I propose that the IR we use is:

    For ` @a = global i32 42 define i32* @f() { ret i32* @a } ` we know @a cannot be preempted, so we produce

    ` leaq a(%rip), %rax `

    For ` @a = external global i32 define i32* @f() { ret i32* @a } ` we don't know where @a is, so we produce ` movq a@GOTPCREL(%rip), %rax `

    For ` @a = preemptable global i32 42 define i32* @f() { ret i32* @a } ` we have a new linkage type to mark a definition as preemptable. GVs with preemptable linkage must have default visibility. We produce: ` movq a@GOTPCREL(%rip), %rax `

    For ` @a = external_local global i32 define i32* @f() { ret i32* @a } ` We have a new linkage for assuming a declaration is in the current dso. We produce ` leaq a(%rip), %rax `

    For ` @a = protected external_local global i32 define i32* @f() { ret i32* @a } ` We produce ` leaq a(%rip), %rax .protected a ` Declarations with non-default visibility are required to be external_local.

    New, lets see how the various file formats would map from C to the above:

    ELF:
  • If there is a non-default visibility attribute:
    • Declarations become extern_local if the visibility is not default
    • Use the visibility
  • -fPIC. Symbols can be preemepted, so use the preemptable linkage.
  • No option or -fPIE: Symbols cannot be preempted:

Maybe you covered this case else where, but we are really interested in extern symbol access with -fPIE. Whether it is really external or not at link time is the right question. It is hard to answer that at compile time and too conservative to commit to GOT access.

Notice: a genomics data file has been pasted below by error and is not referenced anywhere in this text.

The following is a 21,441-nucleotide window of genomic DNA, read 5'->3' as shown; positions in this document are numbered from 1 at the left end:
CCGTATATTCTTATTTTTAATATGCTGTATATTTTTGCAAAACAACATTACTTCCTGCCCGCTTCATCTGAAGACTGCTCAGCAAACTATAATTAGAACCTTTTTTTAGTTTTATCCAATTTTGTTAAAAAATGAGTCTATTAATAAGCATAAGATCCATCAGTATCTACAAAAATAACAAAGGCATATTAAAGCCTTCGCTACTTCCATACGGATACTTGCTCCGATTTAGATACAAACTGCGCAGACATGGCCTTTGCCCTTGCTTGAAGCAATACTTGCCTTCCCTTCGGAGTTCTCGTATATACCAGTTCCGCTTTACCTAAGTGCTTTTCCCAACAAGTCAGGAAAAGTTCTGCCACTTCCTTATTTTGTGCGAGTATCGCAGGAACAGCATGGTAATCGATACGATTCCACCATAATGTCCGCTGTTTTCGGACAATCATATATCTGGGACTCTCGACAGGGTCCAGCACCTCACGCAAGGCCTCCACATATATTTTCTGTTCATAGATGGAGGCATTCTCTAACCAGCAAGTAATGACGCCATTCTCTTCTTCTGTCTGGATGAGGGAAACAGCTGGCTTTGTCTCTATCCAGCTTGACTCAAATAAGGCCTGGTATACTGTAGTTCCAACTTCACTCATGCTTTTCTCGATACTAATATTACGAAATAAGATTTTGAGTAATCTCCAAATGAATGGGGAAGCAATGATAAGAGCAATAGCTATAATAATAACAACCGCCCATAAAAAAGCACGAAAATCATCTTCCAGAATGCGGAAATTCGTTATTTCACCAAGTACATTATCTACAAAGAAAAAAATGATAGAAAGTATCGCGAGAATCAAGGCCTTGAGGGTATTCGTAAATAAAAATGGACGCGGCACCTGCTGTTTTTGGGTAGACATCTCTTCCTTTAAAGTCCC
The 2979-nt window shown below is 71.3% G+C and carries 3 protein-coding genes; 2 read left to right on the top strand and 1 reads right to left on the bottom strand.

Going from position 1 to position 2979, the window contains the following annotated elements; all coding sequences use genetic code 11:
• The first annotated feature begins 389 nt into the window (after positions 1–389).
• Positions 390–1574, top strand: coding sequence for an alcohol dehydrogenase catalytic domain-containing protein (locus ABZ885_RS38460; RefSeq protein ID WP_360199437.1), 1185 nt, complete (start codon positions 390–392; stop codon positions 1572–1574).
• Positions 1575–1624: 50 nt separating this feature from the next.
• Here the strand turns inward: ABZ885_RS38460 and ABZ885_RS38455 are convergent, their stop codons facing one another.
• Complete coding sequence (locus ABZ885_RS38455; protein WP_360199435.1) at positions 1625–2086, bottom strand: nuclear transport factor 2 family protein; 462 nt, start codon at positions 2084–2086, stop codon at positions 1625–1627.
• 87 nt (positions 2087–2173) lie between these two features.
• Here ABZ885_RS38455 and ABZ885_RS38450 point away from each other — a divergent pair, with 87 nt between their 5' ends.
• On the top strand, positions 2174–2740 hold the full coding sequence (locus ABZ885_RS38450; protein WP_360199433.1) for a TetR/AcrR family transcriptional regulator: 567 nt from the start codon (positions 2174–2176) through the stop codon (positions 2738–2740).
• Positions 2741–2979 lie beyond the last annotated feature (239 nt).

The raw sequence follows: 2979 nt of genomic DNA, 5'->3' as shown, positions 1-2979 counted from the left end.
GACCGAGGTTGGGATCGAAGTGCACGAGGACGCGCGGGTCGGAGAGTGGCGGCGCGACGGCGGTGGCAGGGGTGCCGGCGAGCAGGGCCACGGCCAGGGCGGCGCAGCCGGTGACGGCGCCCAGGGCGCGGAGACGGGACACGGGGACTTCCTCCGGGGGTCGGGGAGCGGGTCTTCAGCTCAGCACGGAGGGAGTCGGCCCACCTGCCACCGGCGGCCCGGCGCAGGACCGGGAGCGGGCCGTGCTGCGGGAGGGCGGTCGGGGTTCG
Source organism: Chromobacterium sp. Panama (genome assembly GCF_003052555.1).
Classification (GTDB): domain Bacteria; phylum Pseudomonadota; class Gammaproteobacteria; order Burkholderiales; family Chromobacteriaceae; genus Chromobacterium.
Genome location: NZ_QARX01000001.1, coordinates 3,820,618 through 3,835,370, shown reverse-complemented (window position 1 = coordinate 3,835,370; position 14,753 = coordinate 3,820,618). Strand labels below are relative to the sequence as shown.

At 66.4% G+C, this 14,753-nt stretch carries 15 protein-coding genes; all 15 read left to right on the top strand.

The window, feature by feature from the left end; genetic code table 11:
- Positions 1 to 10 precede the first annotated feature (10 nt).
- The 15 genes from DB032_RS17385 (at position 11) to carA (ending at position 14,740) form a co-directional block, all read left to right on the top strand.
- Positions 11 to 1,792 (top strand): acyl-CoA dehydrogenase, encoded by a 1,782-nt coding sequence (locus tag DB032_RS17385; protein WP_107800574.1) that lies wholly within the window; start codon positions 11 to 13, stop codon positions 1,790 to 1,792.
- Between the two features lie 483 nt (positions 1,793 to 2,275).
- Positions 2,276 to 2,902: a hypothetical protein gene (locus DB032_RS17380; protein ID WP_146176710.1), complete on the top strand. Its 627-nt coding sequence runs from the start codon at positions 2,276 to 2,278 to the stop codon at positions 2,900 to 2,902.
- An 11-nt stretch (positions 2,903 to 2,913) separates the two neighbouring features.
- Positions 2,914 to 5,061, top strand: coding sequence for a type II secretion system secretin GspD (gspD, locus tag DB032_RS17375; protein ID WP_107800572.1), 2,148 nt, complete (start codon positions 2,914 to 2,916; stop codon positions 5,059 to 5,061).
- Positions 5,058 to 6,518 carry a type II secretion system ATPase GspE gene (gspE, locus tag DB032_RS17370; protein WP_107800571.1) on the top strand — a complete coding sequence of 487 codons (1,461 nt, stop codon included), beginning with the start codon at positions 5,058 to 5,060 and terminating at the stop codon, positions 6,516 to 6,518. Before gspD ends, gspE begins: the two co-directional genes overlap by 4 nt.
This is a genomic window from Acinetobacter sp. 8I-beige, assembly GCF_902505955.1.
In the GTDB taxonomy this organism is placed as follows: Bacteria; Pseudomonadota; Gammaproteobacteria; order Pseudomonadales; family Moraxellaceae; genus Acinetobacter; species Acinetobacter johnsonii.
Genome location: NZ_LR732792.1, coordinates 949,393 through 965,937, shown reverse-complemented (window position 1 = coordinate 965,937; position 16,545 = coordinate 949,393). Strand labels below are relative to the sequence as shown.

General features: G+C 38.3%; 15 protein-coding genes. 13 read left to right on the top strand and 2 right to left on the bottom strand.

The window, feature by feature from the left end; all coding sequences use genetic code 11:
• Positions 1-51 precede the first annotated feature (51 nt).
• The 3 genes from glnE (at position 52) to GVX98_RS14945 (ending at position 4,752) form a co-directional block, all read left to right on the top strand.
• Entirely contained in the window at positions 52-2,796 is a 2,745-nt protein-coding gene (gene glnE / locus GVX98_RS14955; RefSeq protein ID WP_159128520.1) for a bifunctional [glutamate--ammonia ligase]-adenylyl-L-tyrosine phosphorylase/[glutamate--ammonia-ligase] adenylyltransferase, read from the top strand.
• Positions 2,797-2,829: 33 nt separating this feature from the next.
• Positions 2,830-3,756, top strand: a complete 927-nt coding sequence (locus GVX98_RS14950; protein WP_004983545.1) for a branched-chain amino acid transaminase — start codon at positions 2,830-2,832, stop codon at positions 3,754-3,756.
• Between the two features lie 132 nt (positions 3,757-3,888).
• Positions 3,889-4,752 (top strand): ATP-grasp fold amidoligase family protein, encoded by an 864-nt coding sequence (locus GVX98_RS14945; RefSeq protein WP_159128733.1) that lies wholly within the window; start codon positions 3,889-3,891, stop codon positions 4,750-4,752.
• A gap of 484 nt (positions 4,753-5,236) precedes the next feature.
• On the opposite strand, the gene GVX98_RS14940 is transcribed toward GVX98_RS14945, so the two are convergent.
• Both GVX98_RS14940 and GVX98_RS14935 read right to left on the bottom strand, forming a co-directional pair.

• A dllimport declartion is external, others are external_local.

      MachO:
  • -fPIC: Just like today.
  • static (is that supported?): declarations are external_local.

    COFF:
  • A dllimport declaration is external, others are external_local.

    Sorry, I know that this is a lot more work, but I am willing to help since we have to fix this representation deficiency once and for all. I think the steps would be
  • Introduce the preeptible and extern_local linkages and verifier checks for them.
  • Codegen them as defined above, regardless of -relocation-model.
  • Change clang to use the new translation.
  • Upgrade declarations with non default visibility to extern_local.
  • Verify that all non default visibility declarations are extern_local.
  • Consolidate all of the pic/pie into a single option that says if the code is position independent or not. The only difference is using "mov $foo" or "lea foo(%rip)"
majnemer added inline comments.
lib/Target/X86/X86Subtarget.cpp
94

What if it is a global alias to a function?

110

Ditto.

The semantic argument against using copy relocations by default is that they hard-code the size of the variable at link time. What's the story here for that?

The semantic argument against using copy relocations by default is that they hard-code the size of the variable at link time. What's the story here for that?